VideoCabeza de Vaca: Hidalgo County Precinct One has almost 1,000 colonias/subdivisions to look after

Hidalgo County Commissioner David Fuentes’ assistant chief of staff says 150,000 people live outside the city limits in Precinct One.

SAN JUAN, Texas – In a recent Rio Grande Guardian interview, ARISE’s civic engagement director, Imelda Luna, she said colonias were growing fast north of Edinburg and Alamo.

Pepe Cabeza de Vaca, assistant chief of staff for Hidalgo County Commissioner David Fuentes, said he can top that.

“Donna, Weslaco, Edcouch, Elsa, they (colonias) are growing everywhere,” Cabeza de Vaca said. 

Cabeza de Vaca and the rest of the staff in Fuentes’ team should know. Precinct One has more colonias than any other precinct in Hidalgo County – by some distance. 

Cabeza de Vaca said the State of Texas does not like to refer to colonias as colonias any more. Any development outside of a city limit is now officially classified as a rural subdivision. Cabeza de Vaca goes along with this classification.

“So the term colonias is what, from 1990 back. From then on it’s just subdivisions. So yeah, there’s a lot,” he said. “Actually, Hidalgo County Precinct One has 250 colonias. And then we have about 600 to 700 subdivisions. So, almost 1,000 subdivisions and colonias outside of the city limits.”

Having this many people to take care of puts enormous pressure on Fuentes’ staff.

“You know, at the end of the day, if they (colonia and rural subdivision residents) go ahead and organize and they tell us what their needs are, and we are able to do it, we’re going to do it,” Cabeza de Vaca said.

“The thing is, sometimes they have specific things that we cannot do because we have a constraint of time. We also have a constraint of people that work for us. You know, only eight eight hours a day and a budget. So everything depends on that. But, we always try to help as much as we can.”

Asked what the population is within the colonias and rural subdivisions of Precinct One, Cabeza de Vaca said: 

“I’m going to venture to say about 150,000 people more or less. There are certain precincts in Hidalgo County where most of their population is inside the city limits. So, they have to take care of a smaller population. But, in the case of Precinct One, it is the reverse. There is more population outside the city limits than inside the city limits.”

Ironically, however, Precinct One also has more cities than the other precinct in Hidalgo County.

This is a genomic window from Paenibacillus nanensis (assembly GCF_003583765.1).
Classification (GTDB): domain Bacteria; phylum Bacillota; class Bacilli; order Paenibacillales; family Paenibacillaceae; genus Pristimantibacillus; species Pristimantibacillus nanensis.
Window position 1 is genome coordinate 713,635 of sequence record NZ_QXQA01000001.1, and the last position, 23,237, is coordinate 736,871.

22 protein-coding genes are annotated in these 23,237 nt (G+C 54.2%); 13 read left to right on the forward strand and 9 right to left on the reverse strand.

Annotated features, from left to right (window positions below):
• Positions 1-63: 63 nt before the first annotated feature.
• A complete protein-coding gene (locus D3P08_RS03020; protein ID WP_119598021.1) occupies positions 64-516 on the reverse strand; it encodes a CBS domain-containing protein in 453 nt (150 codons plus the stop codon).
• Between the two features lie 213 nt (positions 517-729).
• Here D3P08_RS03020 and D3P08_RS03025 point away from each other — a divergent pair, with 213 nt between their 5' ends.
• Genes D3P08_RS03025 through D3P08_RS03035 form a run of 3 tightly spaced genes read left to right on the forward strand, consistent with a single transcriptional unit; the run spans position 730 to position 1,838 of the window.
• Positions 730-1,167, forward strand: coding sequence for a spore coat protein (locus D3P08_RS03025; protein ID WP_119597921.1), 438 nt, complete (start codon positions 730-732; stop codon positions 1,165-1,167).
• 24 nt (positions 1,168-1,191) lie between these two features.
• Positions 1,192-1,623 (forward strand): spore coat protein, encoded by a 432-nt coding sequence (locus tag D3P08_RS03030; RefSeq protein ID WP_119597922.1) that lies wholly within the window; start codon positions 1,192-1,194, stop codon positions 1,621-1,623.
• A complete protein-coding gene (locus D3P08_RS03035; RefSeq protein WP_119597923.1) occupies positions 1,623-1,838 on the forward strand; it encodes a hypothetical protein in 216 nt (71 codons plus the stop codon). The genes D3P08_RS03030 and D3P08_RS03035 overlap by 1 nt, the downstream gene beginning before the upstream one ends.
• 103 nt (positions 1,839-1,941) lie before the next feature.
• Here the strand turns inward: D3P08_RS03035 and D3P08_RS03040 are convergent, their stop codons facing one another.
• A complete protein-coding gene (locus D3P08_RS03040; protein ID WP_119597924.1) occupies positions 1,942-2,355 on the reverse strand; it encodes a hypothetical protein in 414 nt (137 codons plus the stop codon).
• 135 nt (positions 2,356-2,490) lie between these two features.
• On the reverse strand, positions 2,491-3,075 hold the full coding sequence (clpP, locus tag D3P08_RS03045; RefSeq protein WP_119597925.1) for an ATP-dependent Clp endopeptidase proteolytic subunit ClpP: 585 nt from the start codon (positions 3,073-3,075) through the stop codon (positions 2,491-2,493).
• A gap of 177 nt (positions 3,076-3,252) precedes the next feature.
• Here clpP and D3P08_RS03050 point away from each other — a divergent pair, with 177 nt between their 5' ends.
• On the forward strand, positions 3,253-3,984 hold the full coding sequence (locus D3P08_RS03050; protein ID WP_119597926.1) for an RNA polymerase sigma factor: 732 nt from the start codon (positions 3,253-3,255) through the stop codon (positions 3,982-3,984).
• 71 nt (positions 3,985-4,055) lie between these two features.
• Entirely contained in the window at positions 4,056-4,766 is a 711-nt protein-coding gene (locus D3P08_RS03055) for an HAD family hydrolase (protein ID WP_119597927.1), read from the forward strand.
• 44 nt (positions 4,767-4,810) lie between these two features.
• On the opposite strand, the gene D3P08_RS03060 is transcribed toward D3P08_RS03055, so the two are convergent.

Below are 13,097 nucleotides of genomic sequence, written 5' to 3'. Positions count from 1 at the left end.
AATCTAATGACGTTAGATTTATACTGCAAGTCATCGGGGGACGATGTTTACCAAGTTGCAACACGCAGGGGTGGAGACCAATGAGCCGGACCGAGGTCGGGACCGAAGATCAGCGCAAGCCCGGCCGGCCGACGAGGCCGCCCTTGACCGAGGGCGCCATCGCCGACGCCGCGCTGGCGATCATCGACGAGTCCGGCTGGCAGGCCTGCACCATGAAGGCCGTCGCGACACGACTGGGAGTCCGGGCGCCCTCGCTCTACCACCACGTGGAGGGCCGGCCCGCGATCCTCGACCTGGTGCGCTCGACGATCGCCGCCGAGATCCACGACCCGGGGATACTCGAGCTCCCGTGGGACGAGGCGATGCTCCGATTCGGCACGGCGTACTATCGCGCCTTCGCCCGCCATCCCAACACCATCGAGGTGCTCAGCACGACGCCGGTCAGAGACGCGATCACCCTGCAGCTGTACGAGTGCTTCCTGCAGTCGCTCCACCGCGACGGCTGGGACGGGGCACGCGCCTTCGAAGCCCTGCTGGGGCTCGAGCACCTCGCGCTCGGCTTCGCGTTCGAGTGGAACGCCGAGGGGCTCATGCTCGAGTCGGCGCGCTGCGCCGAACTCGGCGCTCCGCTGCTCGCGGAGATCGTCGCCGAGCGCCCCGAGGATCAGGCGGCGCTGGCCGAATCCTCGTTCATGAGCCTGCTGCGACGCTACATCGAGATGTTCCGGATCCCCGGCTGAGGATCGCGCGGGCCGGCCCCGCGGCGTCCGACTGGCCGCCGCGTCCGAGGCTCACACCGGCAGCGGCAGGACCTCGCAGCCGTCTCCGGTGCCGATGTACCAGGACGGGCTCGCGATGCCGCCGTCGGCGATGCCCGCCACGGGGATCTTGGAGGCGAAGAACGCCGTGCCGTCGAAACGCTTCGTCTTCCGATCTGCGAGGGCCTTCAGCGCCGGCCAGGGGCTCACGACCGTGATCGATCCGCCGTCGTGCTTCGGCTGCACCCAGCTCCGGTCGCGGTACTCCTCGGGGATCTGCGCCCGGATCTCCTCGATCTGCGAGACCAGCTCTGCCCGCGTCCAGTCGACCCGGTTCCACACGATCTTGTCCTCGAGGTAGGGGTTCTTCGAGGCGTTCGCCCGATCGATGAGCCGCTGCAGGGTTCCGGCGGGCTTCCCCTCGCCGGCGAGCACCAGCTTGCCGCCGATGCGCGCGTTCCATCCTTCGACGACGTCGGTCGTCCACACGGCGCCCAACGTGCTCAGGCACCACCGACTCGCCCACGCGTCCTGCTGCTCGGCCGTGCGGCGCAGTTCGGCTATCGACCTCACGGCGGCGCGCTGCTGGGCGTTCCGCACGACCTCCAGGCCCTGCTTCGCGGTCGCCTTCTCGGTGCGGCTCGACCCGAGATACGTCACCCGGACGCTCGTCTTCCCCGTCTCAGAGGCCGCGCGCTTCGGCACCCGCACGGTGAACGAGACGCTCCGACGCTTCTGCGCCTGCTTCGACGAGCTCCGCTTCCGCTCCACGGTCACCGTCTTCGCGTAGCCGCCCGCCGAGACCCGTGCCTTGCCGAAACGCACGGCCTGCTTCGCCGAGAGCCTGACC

“Out of 22 cities in Hidalgo County, Precinct One holds 11 of them. Half of the cities in Hidalgo County lie in Precinct One,” Cabeza de Vaca said. 

“So the challenge is there. We get the same amount of budget as the rest of the precincts because everything is divided by population. I can understand this in a way. But, the challenge is a lot greater on our end.”

Cabeza de Vaca gave an exclusive video interview to the Rio Grande Guardian International News Service at a recent community forum hosted by ARISE Adelante. He said community groups such as ARISE, Proyecto Azteca, and La Unión del Pueblo Entero are invaluable.

The Guardian asked Cabeza de Vaca what he thought of recent remarks by Manny Vela, president of Texas A&M McAllen, at a Futuro RGV forum. The forum was held to highlight the work of the Hidalgo County Prosperity Task Force, which was set up by Hidalgo County Judge Richard Cortez to address poverty in the region. A&M’s Vela urged those in the audience to visit a colonia to see first hand the challenges the residents face.

Cabeza de Vaca responded by explaining what used to happen and what happens now.

“So, what happened in the past is that developers used to get a big chunk of land, pennies on the dollar, and put a street in the middle. From here to here, one lot. From here to here, another lot. No infrastructure, no lights, no drainage, no nothing. So what happened? Well, they would sell the lots and then hand the problem over to the county,” Cabeza de Vaca said.

A few years ago, he explained, state lawmakers introduced Model Subdivision Rules that place more responsibility on the developer.

“Now, there are a minimum number of things that the developers need to do in those subdivisions that they want to develop. So, we don’t have these kind of problems (of no infrastructure, lighting or drainage). But, we are in catch-up mode. We have tried to catch up with drainage and public lights and stuff like that. There’s a lot more that we need to do but we are getting there. It’s going to take some time, but we’re working on it.”

Asked for any wrap-up remarks, Cabeza de Vaca said he appreciated what the Hidalgo County Prosperity Task Force is doing in addressing poverty.

“More than a handout to the community it is a hand up. When we educate them (colonia and rural subdivision residents) about being productive and educating themselves, instead of waiting for the government to give them something, they are becoming better citizens, a better community. Everybody wins.”

Editor’s Note: The above video is the fifth in a five-part series on the work of ARISE Adelante. Click here to watch Part One. Click here to watch Part Two. Click here to watch Part Three. Click here to watch Part Four.

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